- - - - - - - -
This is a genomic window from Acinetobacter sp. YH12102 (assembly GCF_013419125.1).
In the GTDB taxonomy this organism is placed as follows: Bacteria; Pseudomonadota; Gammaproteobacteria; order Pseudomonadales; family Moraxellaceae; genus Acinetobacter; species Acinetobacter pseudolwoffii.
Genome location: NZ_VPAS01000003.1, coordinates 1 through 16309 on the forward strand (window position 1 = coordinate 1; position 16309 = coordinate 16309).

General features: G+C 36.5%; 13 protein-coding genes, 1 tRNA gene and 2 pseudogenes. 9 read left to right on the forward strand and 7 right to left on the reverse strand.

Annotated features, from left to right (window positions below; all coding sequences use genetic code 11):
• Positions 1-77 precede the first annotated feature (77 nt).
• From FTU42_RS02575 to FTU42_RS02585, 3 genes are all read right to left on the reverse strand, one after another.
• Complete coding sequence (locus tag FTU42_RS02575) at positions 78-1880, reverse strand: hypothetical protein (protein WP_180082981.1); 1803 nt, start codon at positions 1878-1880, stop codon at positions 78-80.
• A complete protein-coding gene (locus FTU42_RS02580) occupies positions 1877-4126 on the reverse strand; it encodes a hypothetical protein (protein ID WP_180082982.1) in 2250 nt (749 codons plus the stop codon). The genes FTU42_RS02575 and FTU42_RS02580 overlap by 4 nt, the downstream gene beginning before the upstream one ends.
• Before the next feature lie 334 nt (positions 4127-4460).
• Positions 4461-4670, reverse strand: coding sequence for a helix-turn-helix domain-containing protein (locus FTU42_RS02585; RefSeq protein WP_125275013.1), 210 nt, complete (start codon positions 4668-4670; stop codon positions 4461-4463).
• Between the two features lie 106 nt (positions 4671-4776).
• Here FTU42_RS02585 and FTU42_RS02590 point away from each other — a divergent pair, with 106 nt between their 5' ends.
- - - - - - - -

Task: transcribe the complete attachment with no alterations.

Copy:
This is a genomic window from Acinetobacter sp. YH12102 (assembly GCF_013419125.1).
In the GTDB taxonomy this organism is placed as follows: Bacteria; Pseudomonadota; Gammaproteobacteria; order Pseudomonadales; family Moraxellaceae; genus Acinetobacter; species Acinetobacter pseudolwoffii.
Genome location: NZ_VPAS01000003.1, coordinates 1 through 16309 on the forward strand (window position 1 = coordinate 1; position 16309 = coordinate 16309).

General features: G+C 36.5%; 13 protein-coding genes, 1 tRNA gene and 2 pseudogenes. 9 read left to right on the forward strand and 7 right to left on the reverse strand.

Annotated features, from left to right (window positions below; all coding sequences use genetic code 11):
• Positions 1-77 precede the first annotated feature (77 nt).
• From FTU42_RS02575 to FTU42_RS02585, 3 genes are all read right to left on the reverse strand, one after another.
• Complete coding sequence (locus tag FTU42_RS02575) at positions 78-1880, reverse strand: hypothetical protein (protein WP_180082981.1); 1803 nt, start codon at positions 1878-1880, stop codon at positions 78-80.
• A complete protein-coding gene (locus FTU42_RS02580) occupies positions 1877-4126 on the reverse strand; it encodes a hypothetical protein (protein ID WP_180082982.1) in 2250 nt (749 codons plus the stop codon). The genes FTU42_RS02575 and FTU42_RS02580 overlap by 4 nt, the downstream gene beginning before the upstream one ends.
• Before the next feature lie 334 nt (positions 4127-4460).
• Positions 4461-4670, reverse strand: coding sequence for a helix-turn-helix domain-containing protein (locus FTU42_RS02585; RefSeq protein WP_125275013.1), 210 nt, complete (start codon positions 4668-4670; stop codon positions 4461-4463).
• Between the two features lie 106 nt (positions 4671-4776).
• Here FTU42_RS02585 and FTU42_RS02590 point away from each other — a divergent pair, with 106 nt between their 5' ends.